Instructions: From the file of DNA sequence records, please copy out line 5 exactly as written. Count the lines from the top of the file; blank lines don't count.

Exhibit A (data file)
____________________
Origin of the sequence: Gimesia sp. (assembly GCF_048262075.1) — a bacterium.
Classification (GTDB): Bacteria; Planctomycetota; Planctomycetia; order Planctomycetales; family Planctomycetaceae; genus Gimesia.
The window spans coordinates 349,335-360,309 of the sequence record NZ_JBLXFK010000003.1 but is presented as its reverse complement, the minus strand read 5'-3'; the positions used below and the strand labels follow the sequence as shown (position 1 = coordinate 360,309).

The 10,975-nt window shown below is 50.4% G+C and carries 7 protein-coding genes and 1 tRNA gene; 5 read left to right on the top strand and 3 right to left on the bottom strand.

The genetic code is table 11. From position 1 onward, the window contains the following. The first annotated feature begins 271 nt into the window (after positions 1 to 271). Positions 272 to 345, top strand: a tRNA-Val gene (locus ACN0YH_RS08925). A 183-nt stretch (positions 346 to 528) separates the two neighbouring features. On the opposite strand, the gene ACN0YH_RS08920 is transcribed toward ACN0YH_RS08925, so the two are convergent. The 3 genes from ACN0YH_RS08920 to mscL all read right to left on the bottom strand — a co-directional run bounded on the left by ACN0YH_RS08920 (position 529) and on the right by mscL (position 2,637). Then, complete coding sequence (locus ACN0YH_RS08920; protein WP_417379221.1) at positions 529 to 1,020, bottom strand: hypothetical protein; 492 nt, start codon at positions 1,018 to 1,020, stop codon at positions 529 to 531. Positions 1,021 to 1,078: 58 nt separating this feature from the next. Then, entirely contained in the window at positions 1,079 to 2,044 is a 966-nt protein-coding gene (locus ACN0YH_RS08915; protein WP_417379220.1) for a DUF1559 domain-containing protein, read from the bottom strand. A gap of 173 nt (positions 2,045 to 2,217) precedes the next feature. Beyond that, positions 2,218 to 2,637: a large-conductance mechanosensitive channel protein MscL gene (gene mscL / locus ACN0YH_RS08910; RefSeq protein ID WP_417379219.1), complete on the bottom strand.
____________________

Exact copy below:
The genetic code is table 11. From position 1 onward, the window contains the following. The first annotated feature begins 271 nt into the window (after positions 1 to 271). Positions 272 to 345, top strand: a tRNA-Val gene (locus ACN0YH_RS08925). A 183-nt stretch (positions 346 to 528) separates the two neighbouring features. On the opposite strand, the gene ACN0YH_RS08920 is transcribed toward ACN0YH_RS08925, so the two are convergent. The 3 genes from ACN0YH_RS08920 to mscL all read right to left on the bottom strand — a co-directional run bounded on the left by ACN0YH_RS08920 (position 529) and on the right by mscL (position 2,637). Then, complete coding sequence (locus ACN0YH_RS08920; protein WP_417379221.1) at positions 529 to 1,020, bottom strand: hypothetical protein; 492 nt, start codon at positions 1,018 to 1,020, stop codon at positions 529 to 531. Positions 1,021 to 1,078: 58 nt separating this feature from the next. Then, entirely contained in the window at positions 1,079 to 2,044 is a 966-nt protein-coding gene (locus ACN0YH_RS08915; protein WP_417379220.1) for a DUF1559 domain-containing protein, read from the bottom strand. A gap of 173 nt (positions 2,045 to 2,217) precedes the next feature. Beyond that, positions 2,218 to 2,637: a large-conductance mechanosensitive channel protein MscL gene (gene mscL / locus ACN0YH_RS08910; RefSeq protein ID WP_417379219.1), complete on the bottom strand.